I now take my pen to communciate to you the sad news of Charles H. Austin’s death which took place at the Lutheran Hospital, Sharpsburgh, Maryland Sept. 24th 1862 at which place he is buried. He belonged to Co. F, 18 Reg Mass Vol & tented with me what time he was with us. His complaint was camp fever of the worst kind & diareah. He suffered but very little. He was very ambitious & tried hard to keep along with the Reg but I saw that he began to fail the next day after we joined the Reg. but did not notice it so mutch until we reached Fort Cocoran & their he seemed lost & out of his head by spells. I told him he must go & see the doctor & he did so & the doctor gave him some pills & told him to keep still & two days after the Regiment was ordered to move under light martching orders. That was rubber blanket , overcoat, canteen & haversack for the recruits had no guns then & Charles was ordered to stay with some others & go to the hospital. But 4 days after we left the Seargent three other men that had been left in charge of the knapsacks started for the reg. He felt pretty smart & though he must keep up with the Reg & so he started to & traveled five days before they caught up with us. I had been of on piquet duty & when I came in the Reg was in line ready to martch & who should come up & take me by the hand but Charly. I never was more surpised in my life for he looked wild & haggard & apparet very mutch beat out but said he felt first rate. I told him there that he had better go to the hospital but he thought he was getting better & thought that he could keep along with the regiment & that after noon we had a heavy shower as we were crosing the late [Antietam] battle field & he got some wet & saw a large number of dead & wounded & I think it had a bad affect on him for he never appeared like himself after. Then we had to on piquet again that night & came to me to know where he was bunk that night. I told him if we slept at all it would be along side of the fence where we were then lying & seemed surprised. I got him as good a place as I could under present circumstances & the next morning we were ordered to martch & he came along with us to this place & we stoped here two nights & one day & then [on September 20, 1862] we were ordered into line to ford the Potomac into [Shepherdstown] Virginia & went but did not stop long for we found the Rebs there in large force. We had a few rounds at them & were ordered to fall back again acros the river. We did in good order with a loss to the Reg of 2 killed & eleven wounded & when I got back I found that Charly had been over but came back before we did. When I saw he looked very bad. We got him dry & got in him in to a tent & made him as comfortable as we could. The doctor came to see him & said he should go to the hospital the next day, but the ambulances were all away so he did go until the day that he died. The steward of the hospital sent his wife’s picture & five dollars in money to the Company. The orderly sargent sent for me & gave it in my cair. i shall send the money in this letter but the picture is in a case & cannot be sent by letter. I will take care of it & if Mrs. Austin wants me to send it by Adams & Co. Express you will please write to me to that affect. The rest of the boys are all well & send their best respects to you. No more at present.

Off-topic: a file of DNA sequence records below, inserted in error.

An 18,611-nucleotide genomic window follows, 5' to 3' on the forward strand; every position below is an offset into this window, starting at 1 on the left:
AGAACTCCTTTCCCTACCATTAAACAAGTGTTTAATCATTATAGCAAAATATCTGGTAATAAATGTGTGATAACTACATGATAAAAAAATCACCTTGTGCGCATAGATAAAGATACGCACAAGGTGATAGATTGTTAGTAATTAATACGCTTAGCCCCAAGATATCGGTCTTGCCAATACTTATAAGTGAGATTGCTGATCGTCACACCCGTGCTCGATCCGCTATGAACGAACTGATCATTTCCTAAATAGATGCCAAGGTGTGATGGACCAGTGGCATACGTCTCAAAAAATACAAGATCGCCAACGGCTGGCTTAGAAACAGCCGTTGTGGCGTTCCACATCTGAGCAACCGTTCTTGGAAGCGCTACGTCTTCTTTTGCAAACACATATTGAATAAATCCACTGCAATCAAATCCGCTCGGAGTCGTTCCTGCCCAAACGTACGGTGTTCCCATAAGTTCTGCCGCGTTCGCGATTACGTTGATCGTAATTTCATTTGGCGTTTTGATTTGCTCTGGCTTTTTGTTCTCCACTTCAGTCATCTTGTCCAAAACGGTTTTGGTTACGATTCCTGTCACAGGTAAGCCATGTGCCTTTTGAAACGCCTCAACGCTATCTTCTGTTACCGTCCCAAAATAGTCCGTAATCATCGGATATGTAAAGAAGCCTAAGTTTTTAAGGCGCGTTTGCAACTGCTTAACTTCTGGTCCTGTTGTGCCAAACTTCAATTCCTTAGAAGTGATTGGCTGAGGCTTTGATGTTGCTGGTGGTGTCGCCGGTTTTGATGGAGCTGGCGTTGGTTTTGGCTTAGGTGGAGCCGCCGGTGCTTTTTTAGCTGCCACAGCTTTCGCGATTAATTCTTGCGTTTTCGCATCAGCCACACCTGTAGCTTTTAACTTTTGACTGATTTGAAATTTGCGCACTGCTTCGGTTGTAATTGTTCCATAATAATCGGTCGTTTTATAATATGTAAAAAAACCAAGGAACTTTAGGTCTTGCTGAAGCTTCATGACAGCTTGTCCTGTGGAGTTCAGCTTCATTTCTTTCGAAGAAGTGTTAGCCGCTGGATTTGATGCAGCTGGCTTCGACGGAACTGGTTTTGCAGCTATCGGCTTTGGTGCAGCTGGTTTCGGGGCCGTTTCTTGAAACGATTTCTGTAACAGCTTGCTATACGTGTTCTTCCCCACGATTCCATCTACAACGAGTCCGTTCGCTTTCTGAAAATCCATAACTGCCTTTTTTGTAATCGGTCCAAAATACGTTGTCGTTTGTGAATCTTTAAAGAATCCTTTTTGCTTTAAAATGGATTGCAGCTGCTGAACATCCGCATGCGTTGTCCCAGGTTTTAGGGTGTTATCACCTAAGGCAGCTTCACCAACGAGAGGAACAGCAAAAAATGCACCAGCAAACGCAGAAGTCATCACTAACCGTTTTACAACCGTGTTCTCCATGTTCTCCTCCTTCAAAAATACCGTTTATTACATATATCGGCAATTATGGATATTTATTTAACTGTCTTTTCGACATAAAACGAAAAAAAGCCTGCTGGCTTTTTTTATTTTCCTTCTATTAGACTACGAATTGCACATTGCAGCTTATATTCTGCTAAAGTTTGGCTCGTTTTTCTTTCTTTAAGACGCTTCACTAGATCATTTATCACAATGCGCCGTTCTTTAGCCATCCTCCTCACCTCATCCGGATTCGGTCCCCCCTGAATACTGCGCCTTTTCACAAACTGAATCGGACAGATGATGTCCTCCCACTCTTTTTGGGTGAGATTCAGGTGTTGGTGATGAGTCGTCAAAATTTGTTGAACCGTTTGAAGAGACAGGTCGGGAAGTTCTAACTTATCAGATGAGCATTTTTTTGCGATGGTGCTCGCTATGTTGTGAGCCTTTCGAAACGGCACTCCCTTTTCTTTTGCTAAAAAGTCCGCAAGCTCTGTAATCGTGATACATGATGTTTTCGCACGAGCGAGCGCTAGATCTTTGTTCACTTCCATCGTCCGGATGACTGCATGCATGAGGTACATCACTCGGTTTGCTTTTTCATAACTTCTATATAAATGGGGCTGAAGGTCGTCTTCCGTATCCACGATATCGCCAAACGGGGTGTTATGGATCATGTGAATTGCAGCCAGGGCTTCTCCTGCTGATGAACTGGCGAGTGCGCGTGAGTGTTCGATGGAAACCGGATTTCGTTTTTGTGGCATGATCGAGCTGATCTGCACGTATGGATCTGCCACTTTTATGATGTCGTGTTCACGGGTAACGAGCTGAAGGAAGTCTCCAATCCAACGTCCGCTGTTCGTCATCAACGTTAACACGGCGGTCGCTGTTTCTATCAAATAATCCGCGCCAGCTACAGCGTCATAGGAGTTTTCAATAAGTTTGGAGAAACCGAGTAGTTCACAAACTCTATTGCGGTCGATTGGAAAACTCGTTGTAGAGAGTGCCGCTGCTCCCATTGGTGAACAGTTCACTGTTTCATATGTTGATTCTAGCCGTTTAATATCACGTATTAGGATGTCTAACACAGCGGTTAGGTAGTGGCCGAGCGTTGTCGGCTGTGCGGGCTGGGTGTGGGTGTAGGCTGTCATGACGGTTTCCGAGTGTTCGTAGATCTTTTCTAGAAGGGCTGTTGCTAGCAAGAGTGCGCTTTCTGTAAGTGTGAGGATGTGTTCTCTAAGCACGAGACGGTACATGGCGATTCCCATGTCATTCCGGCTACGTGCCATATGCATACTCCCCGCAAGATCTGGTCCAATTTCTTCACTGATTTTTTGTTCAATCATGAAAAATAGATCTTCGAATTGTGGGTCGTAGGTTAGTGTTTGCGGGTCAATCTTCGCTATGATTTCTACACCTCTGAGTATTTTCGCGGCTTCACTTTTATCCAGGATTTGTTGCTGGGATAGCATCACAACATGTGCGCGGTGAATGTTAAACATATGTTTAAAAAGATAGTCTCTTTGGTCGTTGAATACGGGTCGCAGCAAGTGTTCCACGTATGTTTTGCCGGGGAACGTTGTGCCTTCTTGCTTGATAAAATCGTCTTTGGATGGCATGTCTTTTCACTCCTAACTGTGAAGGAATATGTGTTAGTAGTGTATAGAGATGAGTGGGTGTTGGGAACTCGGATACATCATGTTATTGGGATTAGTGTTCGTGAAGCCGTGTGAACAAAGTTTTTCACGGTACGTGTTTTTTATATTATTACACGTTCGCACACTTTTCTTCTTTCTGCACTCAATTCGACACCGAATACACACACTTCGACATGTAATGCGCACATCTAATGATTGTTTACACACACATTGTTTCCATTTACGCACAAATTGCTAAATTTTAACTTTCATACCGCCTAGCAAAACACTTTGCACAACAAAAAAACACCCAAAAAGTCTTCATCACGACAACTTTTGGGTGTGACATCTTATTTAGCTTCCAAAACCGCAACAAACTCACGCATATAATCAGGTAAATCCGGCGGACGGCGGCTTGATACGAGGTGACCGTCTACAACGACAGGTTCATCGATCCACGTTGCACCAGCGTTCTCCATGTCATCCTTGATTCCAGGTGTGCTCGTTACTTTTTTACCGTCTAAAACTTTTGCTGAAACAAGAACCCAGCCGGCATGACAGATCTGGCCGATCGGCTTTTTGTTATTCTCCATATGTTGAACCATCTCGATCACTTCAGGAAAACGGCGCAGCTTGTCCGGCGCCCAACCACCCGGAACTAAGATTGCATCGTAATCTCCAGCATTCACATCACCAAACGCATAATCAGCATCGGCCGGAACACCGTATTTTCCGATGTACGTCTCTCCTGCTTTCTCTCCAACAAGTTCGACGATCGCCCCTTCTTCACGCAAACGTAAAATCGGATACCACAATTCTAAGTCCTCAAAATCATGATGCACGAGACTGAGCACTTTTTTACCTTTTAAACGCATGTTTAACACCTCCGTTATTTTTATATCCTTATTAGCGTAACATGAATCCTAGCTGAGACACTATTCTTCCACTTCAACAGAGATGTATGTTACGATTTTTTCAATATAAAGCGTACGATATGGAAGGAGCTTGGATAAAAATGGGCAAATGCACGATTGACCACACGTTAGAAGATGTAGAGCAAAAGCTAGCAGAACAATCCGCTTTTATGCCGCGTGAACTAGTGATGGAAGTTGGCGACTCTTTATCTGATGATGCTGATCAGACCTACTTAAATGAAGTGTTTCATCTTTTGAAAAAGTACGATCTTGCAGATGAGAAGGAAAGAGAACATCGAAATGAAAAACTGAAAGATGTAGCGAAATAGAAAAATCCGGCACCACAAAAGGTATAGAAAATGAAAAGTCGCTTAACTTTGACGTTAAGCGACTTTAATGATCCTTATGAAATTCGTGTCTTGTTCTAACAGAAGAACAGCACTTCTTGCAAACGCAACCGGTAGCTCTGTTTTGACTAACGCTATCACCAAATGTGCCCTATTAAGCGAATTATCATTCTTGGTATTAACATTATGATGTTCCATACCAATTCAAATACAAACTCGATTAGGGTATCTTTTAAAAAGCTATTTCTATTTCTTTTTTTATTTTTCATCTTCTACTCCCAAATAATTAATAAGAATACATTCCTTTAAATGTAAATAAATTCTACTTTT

Yours with respect.
Benjamin Sampson
[Company F, 18th Massachusetts Infantry]


It is all around Sarah Austin, like a stalking horse, crushing her soul and being. Her husband lying cold in an unknown place too many miles away to calculate with no money to bring him home to the familiarity of his native soil and now her precious, sweet, little darling Sarah Ellen, but fourteen months into this life on October 27, 1862 of fever and swelling on the brain. Is there no mercy to this life she asks of no one in particular. She is grateful for the eight dollars a month and the two additional dollars a month for each dependent child from a grateful nation, but it is not enough to stave off creditors who foreclose on her farm. Is this life so coldly calculating that it steers all those who walk in the way of the righteousness to a grave while still in the burst of relative youth? That is a question seven-year-old Arthur and five-year-old George would have asked at their mother’s passing on June 25, 1865 had they been then old enough to formulate it.